Review: LaserLyte AR Trainer

Review: LaserLyte AR Trainer

A laser training device? For AR-15 rifles? Such would surely satiate even Doctor Evil's lust for drama-infused cool tools. Great thing is, everyday folks like you and me can own one.

The LaserLyte AR Trainer is a device that enables AR-15 owners to polish certain techniques, including various shooting positions, sight picture, trigger squeeze, and follow-through — all with immediate visual feedback. When the rifle is triggered, the device sends a brief flash of red laser down the barrel and downrange, instantly showing where the gun is pointed when the trigger breaks. Paired with LaserLyte's laser-reactive targets, it provides both feedback and good fun.

Like most training simulators, it doesn't cover all facets of practice. The laser-emitting "cartridge" is firing-pin activated, so the charging handle must be functioned to reset the hammer each time the trigger is pressed. As a result, rapid-fire training isn't possible with the LaserLyte AR Trainer. Neither are fast target transitions nor other speed-shooting skills.

LaserLyte's AR Trainer comes with a "cartridge" that emits the laser, a red charging block that limits bolt travel, a red oversize charging handle that makes cocking easy and a jointed rod for pushing the device from the chamber when finished training.

You'll point out, rightly so, that an AR-15's speed-shooting ability is a major part of its appeal. However, without a good, solid position, consistent sight picture, clean trigger squeeze, and good follow-through, rapid-fire shooting with an AR-15 becomes an exercise in spraying and praying. Master the foundational skills, and accurate, effective rapid-fire shooting becomes much easier.

The LaserLyte AR Trainer comes in kit form, complete with a firing-pin-activated, hearing-aid-battery-powered laser cartridge; a buffer tube charging block that limits bolt/carrier travel to 1.75 inches; an oversized, ambidextrous charging handle colored fire-engine red; and a takedown push rod to remove the laser cartridge after training. Price: $124.

Installation & Operation

To install, pop out the rear takedown pin, pivot the upper away from the lower receiver, and remove the buffer and buffer spring by depressing the buffer catch detent. Drop the charging block inside the buffer spring and reinstall the buffer and spring. Remove the bolt, swap out the charging handle for the oversize red training version, and drop the O-ring-secured laser cartridge into the chamber.

Since the laser cartridge is machined without a rim, the extractor won't engage. When the bolt is worked to cock the hammer, the laser cartridge stays in the chamber. By virtue of the bolt-travel-limiting charging block and the oversize charging handle, whisking the bolt rearward to cock the hammer and ready the gun/laser is simple. Shooting your AR with the LaserLyte AR Trainer installed is like shooting a slick, straight-pull bolt action.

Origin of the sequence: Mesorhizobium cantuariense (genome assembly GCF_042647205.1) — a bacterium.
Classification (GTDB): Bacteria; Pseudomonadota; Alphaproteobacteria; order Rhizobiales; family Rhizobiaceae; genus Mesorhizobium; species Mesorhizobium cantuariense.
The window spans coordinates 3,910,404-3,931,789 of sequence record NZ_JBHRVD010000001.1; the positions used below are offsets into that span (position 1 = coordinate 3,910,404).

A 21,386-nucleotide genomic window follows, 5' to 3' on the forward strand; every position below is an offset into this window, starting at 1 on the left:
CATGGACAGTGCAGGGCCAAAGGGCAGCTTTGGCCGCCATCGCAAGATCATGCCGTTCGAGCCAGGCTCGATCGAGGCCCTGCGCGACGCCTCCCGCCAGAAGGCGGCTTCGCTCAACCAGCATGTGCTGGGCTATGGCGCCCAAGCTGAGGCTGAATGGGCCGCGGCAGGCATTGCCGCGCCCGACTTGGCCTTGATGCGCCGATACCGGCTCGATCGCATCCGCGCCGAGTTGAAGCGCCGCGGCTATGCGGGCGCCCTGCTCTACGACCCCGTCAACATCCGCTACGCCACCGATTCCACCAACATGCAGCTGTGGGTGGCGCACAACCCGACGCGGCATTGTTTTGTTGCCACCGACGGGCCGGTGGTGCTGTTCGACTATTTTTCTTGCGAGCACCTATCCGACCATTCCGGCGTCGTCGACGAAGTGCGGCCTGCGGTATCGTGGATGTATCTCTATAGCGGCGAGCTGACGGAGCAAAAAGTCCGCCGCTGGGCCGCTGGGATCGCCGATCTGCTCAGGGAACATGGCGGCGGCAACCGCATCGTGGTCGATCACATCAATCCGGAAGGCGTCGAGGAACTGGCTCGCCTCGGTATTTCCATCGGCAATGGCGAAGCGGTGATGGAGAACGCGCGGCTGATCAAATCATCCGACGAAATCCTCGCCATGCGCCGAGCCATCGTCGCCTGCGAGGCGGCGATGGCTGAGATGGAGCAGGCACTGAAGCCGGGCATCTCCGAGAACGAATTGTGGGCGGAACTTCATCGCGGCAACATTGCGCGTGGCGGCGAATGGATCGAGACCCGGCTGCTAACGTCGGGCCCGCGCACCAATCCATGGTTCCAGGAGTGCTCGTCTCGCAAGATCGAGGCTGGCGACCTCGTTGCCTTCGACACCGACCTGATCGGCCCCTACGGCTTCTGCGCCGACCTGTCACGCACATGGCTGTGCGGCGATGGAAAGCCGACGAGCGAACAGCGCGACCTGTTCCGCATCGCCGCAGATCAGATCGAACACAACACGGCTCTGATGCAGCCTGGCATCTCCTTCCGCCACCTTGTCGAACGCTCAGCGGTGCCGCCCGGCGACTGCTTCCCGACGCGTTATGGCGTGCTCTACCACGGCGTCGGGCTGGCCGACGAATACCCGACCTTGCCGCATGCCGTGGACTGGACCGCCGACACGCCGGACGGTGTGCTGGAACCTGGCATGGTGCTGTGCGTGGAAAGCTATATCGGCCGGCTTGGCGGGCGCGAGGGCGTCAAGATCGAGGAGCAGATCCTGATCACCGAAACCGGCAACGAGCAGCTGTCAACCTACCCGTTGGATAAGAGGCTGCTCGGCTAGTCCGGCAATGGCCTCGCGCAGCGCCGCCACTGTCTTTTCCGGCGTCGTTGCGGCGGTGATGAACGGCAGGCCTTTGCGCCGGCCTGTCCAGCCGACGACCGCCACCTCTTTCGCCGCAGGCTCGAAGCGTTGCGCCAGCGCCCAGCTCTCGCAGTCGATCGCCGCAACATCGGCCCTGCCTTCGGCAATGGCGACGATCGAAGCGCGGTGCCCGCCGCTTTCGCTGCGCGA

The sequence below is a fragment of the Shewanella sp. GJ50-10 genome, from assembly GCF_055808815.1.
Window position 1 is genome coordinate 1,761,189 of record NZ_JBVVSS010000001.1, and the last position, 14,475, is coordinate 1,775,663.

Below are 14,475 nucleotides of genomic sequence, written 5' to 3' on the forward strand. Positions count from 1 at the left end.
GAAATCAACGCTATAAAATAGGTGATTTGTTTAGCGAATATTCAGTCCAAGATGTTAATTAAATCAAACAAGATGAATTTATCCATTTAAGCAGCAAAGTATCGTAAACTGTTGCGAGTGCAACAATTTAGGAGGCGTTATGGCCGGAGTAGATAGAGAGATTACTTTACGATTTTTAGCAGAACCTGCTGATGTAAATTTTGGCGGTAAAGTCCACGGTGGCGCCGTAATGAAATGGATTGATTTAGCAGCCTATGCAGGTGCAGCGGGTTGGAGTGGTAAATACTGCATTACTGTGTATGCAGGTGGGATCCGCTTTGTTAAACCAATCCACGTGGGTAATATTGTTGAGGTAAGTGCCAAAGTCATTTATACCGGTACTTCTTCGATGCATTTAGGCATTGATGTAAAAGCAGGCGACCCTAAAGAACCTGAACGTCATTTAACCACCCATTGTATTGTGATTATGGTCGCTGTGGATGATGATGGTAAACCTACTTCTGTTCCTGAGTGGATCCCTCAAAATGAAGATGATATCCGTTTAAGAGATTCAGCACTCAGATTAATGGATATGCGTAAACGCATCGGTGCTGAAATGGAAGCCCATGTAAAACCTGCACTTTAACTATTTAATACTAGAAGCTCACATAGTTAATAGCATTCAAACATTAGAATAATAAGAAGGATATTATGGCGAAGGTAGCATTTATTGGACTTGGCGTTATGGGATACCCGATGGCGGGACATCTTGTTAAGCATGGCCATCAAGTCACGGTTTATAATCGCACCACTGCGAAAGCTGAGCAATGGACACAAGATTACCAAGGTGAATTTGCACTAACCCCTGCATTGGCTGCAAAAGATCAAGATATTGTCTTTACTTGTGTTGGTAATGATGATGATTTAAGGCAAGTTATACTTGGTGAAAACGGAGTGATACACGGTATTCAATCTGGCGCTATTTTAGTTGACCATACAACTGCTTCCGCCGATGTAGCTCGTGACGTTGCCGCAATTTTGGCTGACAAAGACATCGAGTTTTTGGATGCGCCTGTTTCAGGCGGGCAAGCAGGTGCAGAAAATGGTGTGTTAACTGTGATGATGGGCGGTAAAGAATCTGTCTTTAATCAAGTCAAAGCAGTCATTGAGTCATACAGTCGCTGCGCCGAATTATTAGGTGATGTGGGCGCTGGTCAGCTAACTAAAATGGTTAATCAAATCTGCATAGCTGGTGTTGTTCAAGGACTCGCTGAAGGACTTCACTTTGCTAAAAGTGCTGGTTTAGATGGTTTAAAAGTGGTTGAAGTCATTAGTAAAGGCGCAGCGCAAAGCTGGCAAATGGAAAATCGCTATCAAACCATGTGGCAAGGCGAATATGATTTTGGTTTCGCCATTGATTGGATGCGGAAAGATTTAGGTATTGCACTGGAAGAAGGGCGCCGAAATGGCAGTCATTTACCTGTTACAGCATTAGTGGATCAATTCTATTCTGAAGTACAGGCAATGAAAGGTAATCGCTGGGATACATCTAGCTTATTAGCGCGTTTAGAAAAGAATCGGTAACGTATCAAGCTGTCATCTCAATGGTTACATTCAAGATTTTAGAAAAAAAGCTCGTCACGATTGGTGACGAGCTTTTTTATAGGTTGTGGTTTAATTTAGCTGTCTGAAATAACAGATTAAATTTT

The laser cartridge is powered by hearing-aid batteries.

However, there's a potential pitfall: If you get too involved in whipping the charging handle back to cock and shoot again quickly, you can actually ingrain a potentially bad habit — that of unconsciously going for the charging handle every time you shoot. It's worth limiting laser training to deliberate, one-shot-one-hit kind of practice.

The red laser emitted when the firing pin strikes the base of the laser cartridge (which doubles as a snap cap) will show up well on just about any surface as long as ambient light is not overpoweringly bright. However, to get the most fun out of your laser trainer, pair it with a LaserLyte reactive target. There are shoot-to-reset bullseye-type target boxes, response-time training targets, and, my favorites, the Plinking Cans. Battery powered, they are the size of a 10-ounce soda can and sport a reactive spot that, when shot, triggers a pulse to a plunger that stabs out the bottom of the can and causes it to flip over. It's great fun and legal to shoot in your living room.

To successfully direct the laser to any target, you have to be conscious of the fact that the laser exits the barrel some 2.5 to 3.0 inches below your line of sight. At point-blank range — i.e., at the muzzle — the red laser dot will hit 2.5 to 3.0 inches low. As distance increases, the dot will slowly climb until it meets your line of sight; however, that may be farther than you want to train — almost surely it will be farther that you can shoot indoors. So you'll generally have to hold a bit high.

Pairing the AR Laser Trainer with LaserLyte's reactive training targets makes for fun practice. These cans flip over when hit with a laser.

Holding high is not necessarily a bad thing — it teaches you how to hold on real targets at villain-eyebrow-singeing distance. If you shoot 3-Gun or similar action-type competitions, you've seen many shooters hit just below the "A" zone; that's because they forgot to hold a bit high to compensate for the difference between line of sight and line of bore.

However, sometimes you just want to hold precisely on the target and hit it. The optics on my ARs generally have mil-dots or some sort of ballistic-compensating reticle, and I can usually find a dot below the center crosshairs that lines up pretty well with the laser dot. If the optic is variable with a front focal plane reticle, dialing the magnification ring up or down a bit can bring the laser dot and a holdover mark precisely together. Remember, of course, this is distance-dependent: move closer or farther from your target and the relationship will change slightly.

The LaserLyte AR Trainer kit can be purchased directly from or from one of LaserLyte's many dealers. Check the website's dealer locator for one near you. This LaserLyte training tool will help you solidify those critical foundational skills, and best of all, it's a ton of fun.

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